Read more reviews of live music at Melophobe.

Wednesday, July 02, 2008

Curiosities at the Pump

By R.B. Moreno

Over the past several days I have been driving a 2008 Kia Sedona halfway across the continent, from Washington, D.C. to Fort Collins, Colo. After losing public radio, somewhere in Ohio, I began pulling out my camera during stops for gas. The pictures aren't pretty.

Unleaded gas now averages $4.07 per gallon in the U.S.

My rented van has dual-sliding doors, foldaway seats, and a V6 engine: perfect for hauling furnishings, but at 16 to 18 miles per gallon, hardly the most economical vehicle for a 1,700-mile road trip. It is, however, the kind of vehicle routinely drawing $60.00 or more from middle-income American families needing a fresh tank of gas.

Nationally, fewer consumers are buying premium gas than they have in nearly a quarter century

Petroleum prices are so high, warns USA Today, that volunteers are finding rural, elderly residents who have avoided driving into town for months. Nationally, Americans bought about two percent less gas in the last month than they did in the same period last year, NPR reported on Sunday. And The Associated Press points out that demand for premium gas has reached its lowest level in almost 25 years.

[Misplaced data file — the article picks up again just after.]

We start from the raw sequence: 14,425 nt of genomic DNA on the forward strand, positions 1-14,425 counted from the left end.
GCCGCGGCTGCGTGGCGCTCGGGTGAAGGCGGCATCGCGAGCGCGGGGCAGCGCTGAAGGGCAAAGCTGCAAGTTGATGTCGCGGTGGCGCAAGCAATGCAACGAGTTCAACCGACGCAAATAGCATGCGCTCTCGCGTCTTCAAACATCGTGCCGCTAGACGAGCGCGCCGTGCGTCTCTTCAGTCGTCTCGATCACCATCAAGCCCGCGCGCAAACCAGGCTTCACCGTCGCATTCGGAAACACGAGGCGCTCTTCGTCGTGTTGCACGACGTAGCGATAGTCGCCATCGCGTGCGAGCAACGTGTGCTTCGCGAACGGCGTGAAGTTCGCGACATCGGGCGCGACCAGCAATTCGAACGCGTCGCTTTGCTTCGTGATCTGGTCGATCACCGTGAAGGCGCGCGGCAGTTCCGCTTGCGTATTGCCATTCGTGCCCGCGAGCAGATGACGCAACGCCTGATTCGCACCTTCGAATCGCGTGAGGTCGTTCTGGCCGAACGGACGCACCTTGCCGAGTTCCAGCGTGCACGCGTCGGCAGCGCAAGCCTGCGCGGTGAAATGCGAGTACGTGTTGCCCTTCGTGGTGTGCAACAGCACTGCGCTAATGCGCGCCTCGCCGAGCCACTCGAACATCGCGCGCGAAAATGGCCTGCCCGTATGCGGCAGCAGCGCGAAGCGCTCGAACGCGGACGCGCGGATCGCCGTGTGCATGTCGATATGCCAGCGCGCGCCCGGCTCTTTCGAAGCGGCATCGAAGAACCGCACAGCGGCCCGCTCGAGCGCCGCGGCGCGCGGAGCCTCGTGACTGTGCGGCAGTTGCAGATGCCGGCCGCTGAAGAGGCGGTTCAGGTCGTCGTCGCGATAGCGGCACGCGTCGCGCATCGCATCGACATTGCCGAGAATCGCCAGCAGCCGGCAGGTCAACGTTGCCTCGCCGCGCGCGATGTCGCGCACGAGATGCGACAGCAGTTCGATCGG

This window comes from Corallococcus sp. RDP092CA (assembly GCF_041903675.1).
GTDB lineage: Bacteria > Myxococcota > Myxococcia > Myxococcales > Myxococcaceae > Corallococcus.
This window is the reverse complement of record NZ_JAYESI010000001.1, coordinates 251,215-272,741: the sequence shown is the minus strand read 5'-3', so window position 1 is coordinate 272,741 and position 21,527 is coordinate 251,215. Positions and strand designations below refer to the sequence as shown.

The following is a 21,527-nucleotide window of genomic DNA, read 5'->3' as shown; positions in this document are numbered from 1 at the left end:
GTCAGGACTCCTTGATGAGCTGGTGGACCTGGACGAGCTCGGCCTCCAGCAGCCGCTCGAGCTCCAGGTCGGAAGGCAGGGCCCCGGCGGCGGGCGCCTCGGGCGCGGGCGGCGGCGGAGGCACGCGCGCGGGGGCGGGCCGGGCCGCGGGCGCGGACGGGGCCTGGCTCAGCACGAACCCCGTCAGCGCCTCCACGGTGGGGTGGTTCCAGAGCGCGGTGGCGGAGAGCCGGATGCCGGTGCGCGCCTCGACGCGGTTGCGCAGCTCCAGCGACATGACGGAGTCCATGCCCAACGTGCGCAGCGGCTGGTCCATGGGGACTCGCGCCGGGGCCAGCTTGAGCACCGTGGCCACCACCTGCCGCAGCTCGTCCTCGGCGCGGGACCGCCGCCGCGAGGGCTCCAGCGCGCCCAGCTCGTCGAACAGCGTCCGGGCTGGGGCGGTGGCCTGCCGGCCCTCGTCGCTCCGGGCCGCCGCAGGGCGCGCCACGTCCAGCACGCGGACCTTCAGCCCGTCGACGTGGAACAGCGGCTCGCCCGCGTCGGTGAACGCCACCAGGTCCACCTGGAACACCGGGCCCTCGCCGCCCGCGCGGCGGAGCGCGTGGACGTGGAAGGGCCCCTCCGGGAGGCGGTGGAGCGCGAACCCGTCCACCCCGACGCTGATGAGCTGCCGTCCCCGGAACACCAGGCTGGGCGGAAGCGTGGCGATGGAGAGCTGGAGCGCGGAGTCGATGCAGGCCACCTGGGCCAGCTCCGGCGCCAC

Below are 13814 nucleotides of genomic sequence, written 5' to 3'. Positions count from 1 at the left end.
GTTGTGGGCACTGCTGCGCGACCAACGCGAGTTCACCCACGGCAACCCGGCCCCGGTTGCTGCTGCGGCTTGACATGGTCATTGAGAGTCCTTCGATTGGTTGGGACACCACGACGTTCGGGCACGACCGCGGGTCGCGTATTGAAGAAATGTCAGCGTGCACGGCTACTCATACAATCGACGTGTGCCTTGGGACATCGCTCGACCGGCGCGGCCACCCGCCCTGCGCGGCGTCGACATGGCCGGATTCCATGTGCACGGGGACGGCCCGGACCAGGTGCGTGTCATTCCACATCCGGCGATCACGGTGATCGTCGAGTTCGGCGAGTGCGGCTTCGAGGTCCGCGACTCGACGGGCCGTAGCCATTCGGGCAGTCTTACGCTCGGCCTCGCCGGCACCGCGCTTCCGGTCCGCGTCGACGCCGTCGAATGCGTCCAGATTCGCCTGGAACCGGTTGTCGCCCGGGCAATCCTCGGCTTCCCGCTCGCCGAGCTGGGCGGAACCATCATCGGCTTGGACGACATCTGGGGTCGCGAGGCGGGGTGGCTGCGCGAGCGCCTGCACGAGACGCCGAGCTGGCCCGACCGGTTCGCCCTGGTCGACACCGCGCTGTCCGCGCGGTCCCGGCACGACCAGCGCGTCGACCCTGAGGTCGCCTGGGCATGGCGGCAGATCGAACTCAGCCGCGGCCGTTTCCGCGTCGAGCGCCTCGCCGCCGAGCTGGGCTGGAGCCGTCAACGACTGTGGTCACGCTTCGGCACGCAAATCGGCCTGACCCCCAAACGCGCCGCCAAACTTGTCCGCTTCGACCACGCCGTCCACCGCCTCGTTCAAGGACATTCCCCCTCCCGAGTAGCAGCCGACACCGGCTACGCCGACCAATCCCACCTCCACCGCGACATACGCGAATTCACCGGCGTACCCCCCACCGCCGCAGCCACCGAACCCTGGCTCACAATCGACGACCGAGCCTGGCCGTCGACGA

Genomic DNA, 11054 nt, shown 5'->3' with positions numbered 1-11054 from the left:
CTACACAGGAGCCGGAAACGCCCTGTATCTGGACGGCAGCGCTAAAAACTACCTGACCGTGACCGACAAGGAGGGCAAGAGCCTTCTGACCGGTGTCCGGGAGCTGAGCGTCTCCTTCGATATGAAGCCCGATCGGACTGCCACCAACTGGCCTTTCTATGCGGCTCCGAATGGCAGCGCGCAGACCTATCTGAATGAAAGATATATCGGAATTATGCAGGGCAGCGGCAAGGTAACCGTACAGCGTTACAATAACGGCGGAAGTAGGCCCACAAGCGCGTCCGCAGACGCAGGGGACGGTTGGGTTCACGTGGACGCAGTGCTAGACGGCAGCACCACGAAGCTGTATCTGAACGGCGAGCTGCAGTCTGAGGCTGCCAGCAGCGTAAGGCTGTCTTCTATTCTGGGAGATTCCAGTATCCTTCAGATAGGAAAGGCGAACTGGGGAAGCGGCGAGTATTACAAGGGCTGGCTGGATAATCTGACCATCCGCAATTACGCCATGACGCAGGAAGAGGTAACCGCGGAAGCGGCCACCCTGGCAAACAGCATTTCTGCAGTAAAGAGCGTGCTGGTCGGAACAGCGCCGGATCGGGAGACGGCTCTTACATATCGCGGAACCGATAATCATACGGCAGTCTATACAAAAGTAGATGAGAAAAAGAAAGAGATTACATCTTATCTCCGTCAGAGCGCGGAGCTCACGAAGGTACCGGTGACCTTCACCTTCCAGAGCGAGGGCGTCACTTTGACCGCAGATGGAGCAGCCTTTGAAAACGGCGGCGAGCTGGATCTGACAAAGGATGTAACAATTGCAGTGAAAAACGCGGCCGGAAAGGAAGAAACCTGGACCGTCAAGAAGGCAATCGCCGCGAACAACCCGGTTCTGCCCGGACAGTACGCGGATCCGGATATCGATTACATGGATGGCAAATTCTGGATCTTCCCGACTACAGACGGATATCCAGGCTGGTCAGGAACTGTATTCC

TravelCenters of America in Burns, Wyo. offered the trip's cheapest gas

This brings us to a couple of observations about American gas prices. First, the delineations between regular, mid-grade, and premium gas have strayed from what was formerly a hallowed $0.10 margin, advertised on glowing signposts around the country. It was a margin that made for easy mental computations in figuring how much more it would cost to treat one's vehicle to premium-grade fuel. But my father could never fathom why the margin held steady for years at $0.10, despite surges in oil prices. With the cost of a barrel of oil rising ever higher as the margin remained fixed, he reasoned, the difference in the retail value of regular and premium gas would practically disappear.

Ten cent price margins no longer divide regular and premium fuels

Economic forces have apparently won out against marketing departments at major oil companies, because one now sees the margins between fuel grades widening to a curious $0.11 in Burns, Wyo., for example, or as much as $0.14 in Coralville, Iowa.